With 500M active users, it was only a matter of time before Facebook launched its own location-based product. It was officially launched this week as ’Places’ , and is currently only active in the US, but in my opinion there are two sides to this.
Yes, Facebook reports that over 150M users are accessing Facebook through their mobile, but as this number grows you have to consider the importance of how Facebook goes about monetising the product and the way it competes with the likes of Foursquare & Gowalla.
You currently don’t see ads on your Facebook mobile app and engaging with branded content is non-existent. This tells me that Facebook’s new “Places” product could follow and might purely be a tool used for “checking-in” to locations.
There will be lots of people who claim this could end the likes of Foursquare & Gowalla, but I’m not convinced. One of the selling points for these platforms is that brands can play an active role. For them it’s about reward, reviews, incentives and customer loyalty. It’s about having status and social competitiveness. Brands like Domino’s and Debenhams have run successful campaigns by offering users the chance to get free products for being the “mayor” of a specific branch. In the US, Starbucks offers the mayor of each store free coffee. It’s a great way to encourage return visits, and in turn spread the message about new products and store information.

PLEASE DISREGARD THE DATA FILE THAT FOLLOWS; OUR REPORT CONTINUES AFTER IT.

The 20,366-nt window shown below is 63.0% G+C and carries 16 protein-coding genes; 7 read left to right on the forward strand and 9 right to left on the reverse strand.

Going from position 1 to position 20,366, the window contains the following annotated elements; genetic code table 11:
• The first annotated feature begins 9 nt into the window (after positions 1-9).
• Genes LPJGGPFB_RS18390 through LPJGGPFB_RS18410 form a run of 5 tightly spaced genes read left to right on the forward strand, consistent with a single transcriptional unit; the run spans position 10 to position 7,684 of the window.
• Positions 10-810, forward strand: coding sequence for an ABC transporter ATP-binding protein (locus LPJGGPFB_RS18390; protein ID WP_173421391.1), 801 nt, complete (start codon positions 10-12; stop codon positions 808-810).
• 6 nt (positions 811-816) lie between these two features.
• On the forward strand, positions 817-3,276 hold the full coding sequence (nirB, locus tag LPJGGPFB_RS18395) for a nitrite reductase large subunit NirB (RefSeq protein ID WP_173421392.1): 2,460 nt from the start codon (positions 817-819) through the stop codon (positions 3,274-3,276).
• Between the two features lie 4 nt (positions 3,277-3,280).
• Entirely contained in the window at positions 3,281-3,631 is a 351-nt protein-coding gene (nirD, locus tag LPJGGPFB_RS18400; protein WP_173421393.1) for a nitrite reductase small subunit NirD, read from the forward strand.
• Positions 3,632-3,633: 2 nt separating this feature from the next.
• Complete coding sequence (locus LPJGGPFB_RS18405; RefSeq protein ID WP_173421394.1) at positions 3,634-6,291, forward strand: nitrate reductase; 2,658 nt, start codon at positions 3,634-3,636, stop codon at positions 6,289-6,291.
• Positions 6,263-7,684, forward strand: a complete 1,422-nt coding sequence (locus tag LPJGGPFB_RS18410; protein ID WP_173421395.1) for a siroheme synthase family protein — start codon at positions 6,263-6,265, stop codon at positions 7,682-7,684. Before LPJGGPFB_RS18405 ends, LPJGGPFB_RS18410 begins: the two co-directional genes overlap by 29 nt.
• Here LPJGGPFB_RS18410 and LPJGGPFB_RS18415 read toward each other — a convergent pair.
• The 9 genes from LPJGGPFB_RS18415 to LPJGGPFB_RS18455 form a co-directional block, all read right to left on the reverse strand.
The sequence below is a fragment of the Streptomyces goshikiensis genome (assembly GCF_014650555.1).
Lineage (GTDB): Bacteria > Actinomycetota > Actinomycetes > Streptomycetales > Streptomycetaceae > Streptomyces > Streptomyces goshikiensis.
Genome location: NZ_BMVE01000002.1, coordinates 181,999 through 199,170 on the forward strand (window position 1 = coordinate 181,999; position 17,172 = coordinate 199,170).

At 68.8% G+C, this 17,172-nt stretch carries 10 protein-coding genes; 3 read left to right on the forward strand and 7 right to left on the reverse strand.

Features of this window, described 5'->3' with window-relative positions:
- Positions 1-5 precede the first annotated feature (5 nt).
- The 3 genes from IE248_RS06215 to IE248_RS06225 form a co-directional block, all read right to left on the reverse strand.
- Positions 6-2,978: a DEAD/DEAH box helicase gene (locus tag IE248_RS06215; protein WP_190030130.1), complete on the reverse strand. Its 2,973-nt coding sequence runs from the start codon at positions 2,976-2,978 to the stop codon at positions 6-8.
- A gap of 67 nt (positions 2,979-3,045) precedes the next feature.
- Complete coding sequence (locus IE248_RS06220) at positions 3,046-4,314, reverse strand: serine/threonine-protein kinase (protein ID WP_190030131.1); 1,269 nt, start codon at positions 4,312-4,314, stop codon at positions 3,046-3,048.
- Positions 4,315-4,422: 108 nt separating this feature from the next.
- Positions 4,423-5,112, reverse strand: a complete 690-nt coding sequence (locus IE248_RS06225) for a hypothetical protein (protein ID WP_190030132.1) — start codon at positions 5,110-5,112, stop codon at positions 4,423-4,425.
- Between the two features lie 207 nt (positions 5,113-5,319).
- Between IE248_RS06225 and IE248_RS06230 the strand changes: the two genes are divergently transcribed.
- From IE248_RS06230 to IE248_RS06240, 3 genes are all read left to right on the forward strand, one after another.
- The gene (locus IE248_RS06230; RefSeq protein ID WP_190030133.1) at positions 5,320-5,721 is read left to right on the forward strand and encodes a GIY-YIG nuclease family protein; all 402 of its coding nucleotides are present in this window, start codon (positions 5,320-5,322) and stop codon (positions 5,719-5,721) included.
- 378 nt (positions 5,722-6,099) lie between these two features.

This is something Facebook should consider in the future to ensure it makes the most of brand engagement. It should avoid purely having it as a tool to give users the chance to tag their location, which is something Twitter has already been doing for a while, and hasn’t yet monetised effectively. However, Twitter has only recently launched its advertising model, so perhaps 2011 will be the year when Twitter increases its efforts with its location features.
I agree that having a location feature within Facebook is a necessity but until it offers brands the chance to integrate with the function, I strongly believe Foursquare and Gowalla will still have a small piece of the pie.
The move also heavily threatens Google’s position in the location battle, as Facebook is partnering with Microsoft Bing’s technology to power the “Places” product. Latitude and Places are products that Google is trying to push, but based on the lack of uptake, along with the death of Wave, it looks like it is really struggling to make a mark in the social/location game, which could start to put Facebook in a much stronger position.